• Supporting Ohio EPA’s efforts to streamline the process for updating surveying and monitoring data for Ohio’s streams and rivers, to ensure that such data is current and reflects better estimates of statewide conditions and pollutants (available here). 

  • Leading advocacy efforts that resulted in Governor Kasich’s veto of an amendment included in Ohio’s 2018-2019 Biennial Budget that would have, among other things, imposed Local Government Fund (LGF) penalties on municipal wastewater utilities that charge nonresidents differently than residents, withheld LGF payments entirely from municipalities that require annexation as a condition of providing water or sewer services, and adversely affected the approach of regional wastewater planning agencies to CWA Section 208 requirements.
     

  • Opposing proposed legislative changes that threaten to undermine the autonomy of Ohio utilities to make operational and capital spending decisions using historical knowledge and professional judgment regarding their wet weather systems as it pertains to material specifications in infrastructure projects put out for bid.  See 11/1/17 Testimony of AOMWA President Brian Gresser (available here).
     

  • Advocating for improvements to Ohio’s Operator Certification Program intended to ensure the availability of qualified professional operators to run our water utilities.  See AOMWA 5/25/17 Comment Letter on Ohio’s EPA’s Proposed Draft Operator Certification Rule Revisions (available here).
     

  • Pursuing appeals of Ohio EPA rulemakings that adversely affected members’ operations, including proposed credible data rule changes and rule revisions governing minimum staffing requirements for operators of record.

  • Offering comments on the Draft Ohio 2020 Integrated Water Quality Monitoring and Assessment Report, including comments opposing Ohio EPA’s new assessment methodology for evaluating algae in the vicinity of Sandusky Bay and the Central Basin where the new approach did not provide a notice and comment process separate from the water quality monitoring and assessment report.  AOMWA also requested that Ohio EPA modify its new method of prioritizing TMDLs to provide more clarity as to which waterbodies are likely to be addressed as part of the TMDL process in the near future (available here).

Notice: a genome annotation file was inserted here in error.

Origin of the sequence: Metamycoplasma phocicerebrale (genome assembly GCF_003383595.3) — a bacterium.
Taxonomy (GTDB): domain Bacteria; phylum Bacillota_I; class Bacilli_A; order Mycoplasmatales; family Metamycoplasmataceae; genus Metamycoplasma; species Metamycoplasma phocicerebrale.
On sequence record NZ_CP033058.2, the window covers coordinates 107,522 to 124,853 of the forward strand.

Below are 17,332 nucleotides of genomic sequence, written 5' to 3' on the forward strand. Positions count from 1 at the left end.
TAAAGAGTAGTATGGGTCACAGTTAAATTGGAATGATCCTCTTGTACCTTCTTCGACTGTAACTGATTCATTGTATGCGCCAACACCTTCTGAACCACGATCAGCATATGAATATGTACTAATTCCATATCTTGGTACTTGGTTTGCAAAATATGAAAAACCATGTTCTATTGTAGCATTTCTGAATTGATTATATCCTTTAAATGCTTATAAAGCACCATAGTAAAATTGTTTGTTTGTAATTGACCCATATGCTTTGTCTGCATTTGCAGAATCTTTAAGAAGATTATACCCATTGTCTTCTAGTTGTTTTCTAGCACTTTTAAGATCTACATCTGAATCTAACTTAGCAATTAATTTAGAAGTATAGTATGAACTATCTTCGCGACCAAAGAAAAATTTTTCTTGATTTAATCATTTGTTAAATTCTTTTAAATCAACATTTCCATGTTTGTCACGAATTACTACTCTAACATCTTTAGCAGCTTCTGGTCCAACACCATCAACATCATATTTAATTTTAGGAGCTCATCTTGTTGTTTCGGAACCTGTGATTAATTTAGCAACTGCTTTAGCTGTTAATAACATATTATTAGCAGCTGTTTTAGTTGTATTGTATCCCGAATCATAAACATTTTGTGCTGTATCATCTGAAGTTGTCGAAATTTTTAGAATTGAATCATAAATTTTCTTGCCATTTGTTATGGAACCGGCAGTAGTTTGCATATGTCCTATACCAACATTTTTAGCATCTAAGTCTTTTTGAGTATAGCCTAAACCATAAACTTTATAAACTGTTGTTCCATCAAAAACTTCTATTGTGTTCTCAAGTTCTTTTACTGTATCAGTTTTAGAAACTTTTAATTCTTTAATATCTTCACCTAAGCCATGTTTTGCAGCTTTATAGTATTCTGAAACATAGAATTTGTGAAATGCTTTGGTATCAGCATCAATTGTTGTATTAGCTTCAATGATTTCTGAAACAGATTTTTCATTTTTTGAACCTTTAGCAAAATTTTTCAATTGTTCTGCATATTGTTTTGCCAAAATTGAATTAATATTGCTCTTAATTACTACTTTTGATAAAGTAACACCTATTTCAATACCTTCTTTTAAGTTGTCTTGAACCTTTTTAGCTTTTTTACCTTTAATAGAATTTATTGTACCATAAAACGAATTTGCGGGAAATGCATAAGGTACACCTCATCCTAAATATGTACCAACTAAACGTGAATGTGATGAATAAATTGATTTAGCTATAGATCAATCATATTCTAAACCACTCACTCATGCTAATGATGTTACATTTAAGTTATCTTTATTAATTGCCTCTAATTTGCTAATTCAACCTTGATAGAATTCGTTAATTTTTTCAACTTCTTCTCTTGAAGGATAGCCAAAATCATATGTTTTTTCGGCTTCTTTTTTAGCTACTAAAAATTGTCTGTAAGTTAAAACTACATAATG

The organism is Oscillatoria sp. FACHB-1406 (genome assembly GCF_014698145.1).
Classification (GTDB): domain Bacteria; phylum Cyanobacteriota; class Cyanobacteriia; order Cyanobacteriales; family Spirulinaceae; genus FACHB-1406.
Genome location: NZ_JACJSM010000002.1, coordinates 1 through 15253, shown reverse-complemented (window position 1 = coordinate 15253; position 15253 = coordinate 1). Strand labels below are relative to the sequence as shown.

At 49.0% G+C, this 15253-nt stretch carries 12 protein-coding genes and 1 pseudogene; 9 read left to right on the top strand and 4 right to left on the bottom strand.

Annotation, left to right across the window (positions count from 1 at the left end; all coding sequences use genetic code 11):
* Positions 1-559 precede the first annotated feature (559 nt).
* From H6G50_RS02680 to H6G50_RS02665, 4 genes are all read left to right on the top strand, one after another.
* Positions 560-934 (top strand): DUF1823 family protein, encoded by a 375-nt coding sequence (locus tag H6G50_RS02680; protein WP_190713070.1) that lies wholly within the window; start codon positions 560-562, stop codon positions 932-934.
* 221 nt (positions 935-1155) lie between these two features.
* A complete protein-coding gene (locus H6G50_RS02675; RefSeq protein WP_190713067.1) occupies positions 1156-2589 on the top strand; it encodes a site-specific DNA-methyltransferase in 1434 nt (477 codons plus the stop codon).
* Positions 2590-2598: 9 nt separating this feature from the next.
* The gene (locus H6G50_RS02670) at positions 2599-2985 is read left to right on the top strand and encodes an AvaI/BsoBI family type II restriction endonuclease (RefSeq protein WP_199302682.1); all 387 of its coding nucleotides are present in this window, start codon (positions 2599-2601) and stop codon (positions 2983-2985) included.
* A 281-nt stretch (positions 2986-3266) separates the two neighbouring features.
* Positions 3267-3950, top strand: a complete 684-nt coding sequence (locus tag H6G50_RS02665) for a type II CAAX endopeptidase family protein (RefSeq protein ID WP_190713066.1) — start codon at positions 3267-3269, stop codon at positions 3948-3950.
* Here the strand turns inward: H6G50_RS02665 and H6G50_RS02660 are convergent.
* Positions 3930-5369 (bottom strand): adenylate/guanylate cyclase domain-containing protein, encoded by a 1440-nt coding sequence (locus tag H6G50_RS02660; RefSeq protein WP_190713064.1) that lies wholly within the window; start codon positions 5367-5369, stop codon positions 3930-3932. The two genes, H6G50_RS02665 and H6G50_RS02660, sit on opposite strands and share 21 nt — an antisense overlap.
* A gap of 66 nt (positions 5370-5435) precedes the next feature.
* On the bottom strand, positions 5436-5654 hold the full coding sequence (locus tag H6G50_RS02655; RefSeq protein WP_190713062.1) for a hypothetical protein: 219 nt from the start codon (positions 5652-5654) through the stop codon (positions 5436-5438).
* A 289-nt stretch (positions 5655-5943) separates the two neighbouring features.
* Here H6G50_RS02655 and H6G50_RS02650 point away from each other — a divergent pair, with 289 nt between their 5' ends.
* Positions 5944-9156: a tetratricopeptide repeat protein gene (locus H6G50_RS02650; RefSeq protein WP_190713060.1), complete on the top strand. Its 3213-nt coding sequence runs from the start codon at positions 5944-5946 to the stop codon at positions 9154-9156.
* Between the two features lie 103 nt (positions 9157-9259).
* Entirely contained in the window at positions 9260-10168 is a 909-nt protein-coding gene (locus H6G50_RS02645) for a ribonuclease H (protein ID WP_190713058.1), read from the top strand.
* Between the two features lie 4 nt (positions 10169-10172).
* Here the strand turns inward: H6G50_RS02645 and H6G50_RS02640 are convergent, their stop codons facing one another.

• Requesting an extension of the deadline to complete Ohio EPA’s operator certification contact hours in light of the COVID-19 pandemic, which would allow operators and their employers to focus on operations and maintenance issues during the pandemic.  The request also advocated for a deadline extension due to budgetary restrictions connected with Ohio EPA’s prohibition on disconnections for nonpayment of water service, difficulties associated with attending in-person conferences and training, and constraints associated with obtaining online credit (available here).

  • Highlighting member concerns regarding Ohio EPA’s Draft Section 401 Water Quality Certification Associated with the 2021 Nationwide Permit Renewals, including concerns relating to the potential watershed impacts associated with authorizing a variety of activities while removing many regulatory restrictions associated with such impacts (available here). AOMWA wrote a second letter (available here) for 2021 National Permits that were not initially renewed, focusing on concerns regarding Ohio EPA requiring individual water quality certification for Nationwide Permit 59, which authorizes impacts for Water Reclamation and Reuse Facilities.

  • Opposing state legislation that would serve to increase rates for utility customers, such as legislation that would restrict municipalities from recovering unpaid utility bills (available here and also here) and legislation that would result in enormous penalties for relatively innocuous nutrient discharge violations (available here).  AOMWA’s advocacy efforts raise awareness in the state legislature on well-intentioned bills that, contrary to their goals, would ultimately necessitate an increase in cost of service for ratepayers.

  • Offering comments on the Draft Ohio 2022 Integrated Water Quality Monitoring and Assessment Report, including encouraging Ohio EPA to follow separate notice and comment processes before integrating assessments into a report, supporting the collection of updated monitoring data, and requesting the opportunity to review data supporting Ohio EPA’s assessment of attainment status in the Lake Erie Central Basin (available here).